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Cargo-in-cabin innovation remains popular for some airlines

Emirates, KLM among carriers loading shipments on seats

Airlines switched part of their fleet to cargo operations during the pandemic and some removed seats to make more space. (Photo: Emirates)

Passenger aircraft dedicated purely to cargo operations have played an important role during the pandemic in delivering critical humanitarian and commercial supplies, as well as generating revenue for cash-strapped airlines when travel plummeted.

Most airlines used the bottom half of airplanes for cargo, where it normally shares space with baggage, but some added extra capacity by storing light shipments in the passenger cabin and even removing seats to allow for full floor loading.

The economics of flying an aircraft with a payload less than half of a pure freighter carrying heavy containers on the main deck aren’t great, but work when cargo rates are very high and fuel prices are moderate. Putting cargo in overhead bins, seats and other cabin areas allows airlines to carry more goods per flight, but it also is very labor intensive because boxes have to be handloaded through narrow doors and carefully placed to minimize damage to interior features.

With airfreight rates several times higher than normal and tight capacity forecast for the remainder of the year, some airlines are continuing with the cargo-in-cabin model.

Emirates has operated more than 3,100 flights with cargo on seats and in overhead bins of  Boeing 777-300 aircraft, transporting more than 11,000 metric tons over the past year through early May, it said in a news release. That’s equivalent to more than 800,000 seats with cargo. 

Face masks and other personal protective equipment were the most common cargo transported. Other general cargo including garments and clothing, dry food, dental supplies and sporting goods have also been transported on seats. They fit the profile for cabin cargo because they are light.  

Emirates SkyCargo, the cargo division of the Dubai-based airline, said demand remains high for transport of medical gear and other cargo inside the cabin.

The carrier also removed economy seats from 14 B777s to increase cabin utilization.

Cabin loading requires approval from national aviation authorities. Ground crews must also be trained on the most efficient and safe way to load and secure cargo inside passenger cabins. Airlines and aviation authorities set the maximum weight and dimensions of individual packages, as well as the types of cargo that are permitted inside the cabin, and have extra fire-safety procedures.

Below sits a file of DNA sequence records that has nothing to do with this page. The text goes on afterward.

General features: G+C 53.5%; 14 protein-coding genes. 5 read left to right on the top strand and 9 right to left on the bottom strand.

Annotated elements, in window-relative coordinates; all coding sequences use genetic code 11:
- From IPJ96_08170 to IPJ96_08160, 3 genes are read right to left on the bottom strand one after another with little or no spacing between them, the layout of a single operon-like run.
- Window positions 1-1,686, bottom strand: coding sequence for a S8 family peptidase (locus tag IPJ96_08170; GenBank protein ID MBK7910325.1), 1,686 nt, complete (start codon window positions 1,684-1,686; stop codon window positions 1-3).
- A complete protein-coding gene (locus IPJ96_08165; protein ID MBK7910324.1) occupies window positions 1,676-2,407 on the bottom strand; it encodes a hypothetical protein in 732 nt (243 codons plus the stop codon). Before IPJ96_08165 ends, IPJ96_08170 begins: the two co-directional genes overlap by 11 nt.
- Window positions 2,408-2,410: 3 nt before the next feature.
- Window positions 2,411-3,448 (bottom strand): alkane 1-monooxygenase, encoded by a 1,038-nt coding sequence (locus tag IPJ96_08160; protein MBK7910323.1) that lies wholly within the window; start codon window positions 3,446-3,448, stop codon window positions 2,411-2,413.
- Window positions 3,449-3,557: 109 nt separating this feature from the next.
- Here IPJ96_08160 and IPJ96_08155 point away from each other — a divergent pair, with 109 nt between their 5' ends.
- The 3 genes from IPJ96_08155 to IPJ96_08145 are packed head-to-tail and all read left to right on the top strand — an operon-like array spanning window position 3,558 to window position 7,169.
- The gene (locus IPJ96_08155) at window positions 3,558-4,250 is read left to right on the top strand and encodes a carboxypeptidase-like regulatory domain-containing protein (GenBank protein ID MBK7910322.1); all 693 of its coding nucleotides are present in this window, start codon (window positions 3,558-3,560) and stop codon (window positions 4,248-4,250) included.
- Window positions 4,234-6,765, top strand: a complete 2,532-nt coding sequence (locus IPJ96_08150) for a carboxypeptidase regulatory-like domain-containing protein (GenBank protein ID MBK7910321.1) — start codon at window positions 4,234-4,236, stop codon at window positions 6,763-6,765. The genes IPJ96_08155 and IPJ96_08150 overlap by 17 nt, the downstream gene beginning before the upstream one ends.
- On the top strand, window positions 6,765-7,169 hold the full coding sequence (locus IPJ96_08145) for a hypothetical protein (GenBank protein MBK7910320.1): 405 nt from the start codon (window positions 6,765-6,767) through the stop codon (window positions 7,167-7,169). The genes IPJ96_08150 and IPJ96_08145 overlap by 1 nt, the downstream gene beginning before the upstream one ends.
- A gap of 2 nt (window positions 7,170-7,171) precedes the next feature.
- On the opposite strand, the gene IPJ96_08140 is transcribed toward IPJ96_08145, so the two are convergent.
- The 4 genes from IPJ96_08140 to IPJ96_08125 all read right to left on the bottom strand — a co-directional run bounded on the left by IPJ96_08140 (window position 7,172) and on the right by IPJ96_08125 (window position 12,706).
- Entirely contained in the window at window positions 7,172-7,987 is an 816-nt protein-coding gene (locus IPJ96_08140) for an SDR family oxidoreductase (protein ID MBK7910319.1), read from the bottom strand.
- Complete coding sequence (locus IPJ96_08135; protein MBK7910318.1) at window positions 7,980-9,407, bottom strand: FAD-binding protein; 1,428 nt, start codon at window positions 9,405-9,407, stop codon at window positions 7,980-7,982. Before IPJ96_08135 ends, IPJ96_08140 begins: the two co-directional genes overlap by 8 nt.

Emirates, for example, requires all perishable cargo packaging for loading on seats and bins to include an adequate internal absorbent layer. It also developed an application that allowed cargo handlers to calculate optimal loading capacity inside the cabin.

Airlines that continue to use the cabin for auxiliary cargo space include Air Canada (OTCUS: AC), Asiana, Cathay Pacific and Korean Air. 

Airlines are also using special covers, or seat bags, to prevent accidental damage to the interior of aircraft, such as seatback entertainment screens.

KLM Cargo

Dutch airline KLM recently began utilizing custom-made seat bags from Trip & Co. in 777s to increase efficiency and protection. The seat bags, which were approved by the Dutch Civil Aviation Authority, were first deployed on a flight last month that carried about 950 boxes of medical supplies and COVID-19 test kits from Shanghai to Amsterdam.

The pouches double capacity on the seats, prevent physical strain during handling and prevent plastic waste. KLM initially secured medical relief goods on seats with plastic sheeting and straps, which only permitted loading of one box per seat.

KLM’s cargo seat bags come in three versions: single, double and triple seat. They can also be used on Boeing 787-10 and Airbus A330-200 aircraft.

Click here for more FreightWaves/American Shipper stories by Eric Kulisch.


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Eric Kulisch

Eric is the Supply Chain and Air Cargo Editor at FreightWaves. An award-winning business journalist with extensive experience covering the logistics sector, Eric spent nearly two years as the Washington, D.C., correspondent for Automotive News, where he focused on regulatory and policy issues surrounding autonomous vehicles, mobility, fuel economy and safety. He has won two regional Gold Medals and a Silver Medal from the American Society of Business Publication Editors for government and trade coverage, and news analysis. He was voted best for feature writing and commentary in the Trade/Newsletter category by the D.C. Chapter of the Society of Professional Journalists. He won Environmental Journalist of the Year from the Seahorse Freight Association in 2014 and was the group's 2013 Supply Chain Journalist of the Year. In December 2022, he was voted runner up for Air Cargo Journalist by the Seahorse Freight Association. As associate editor at American Shipper Magazine for more than a decade, he wrote about trade, freight transportation and supply chains. Eric is based in Portland, Oregon. He can be reached for comments and tips at [email protected]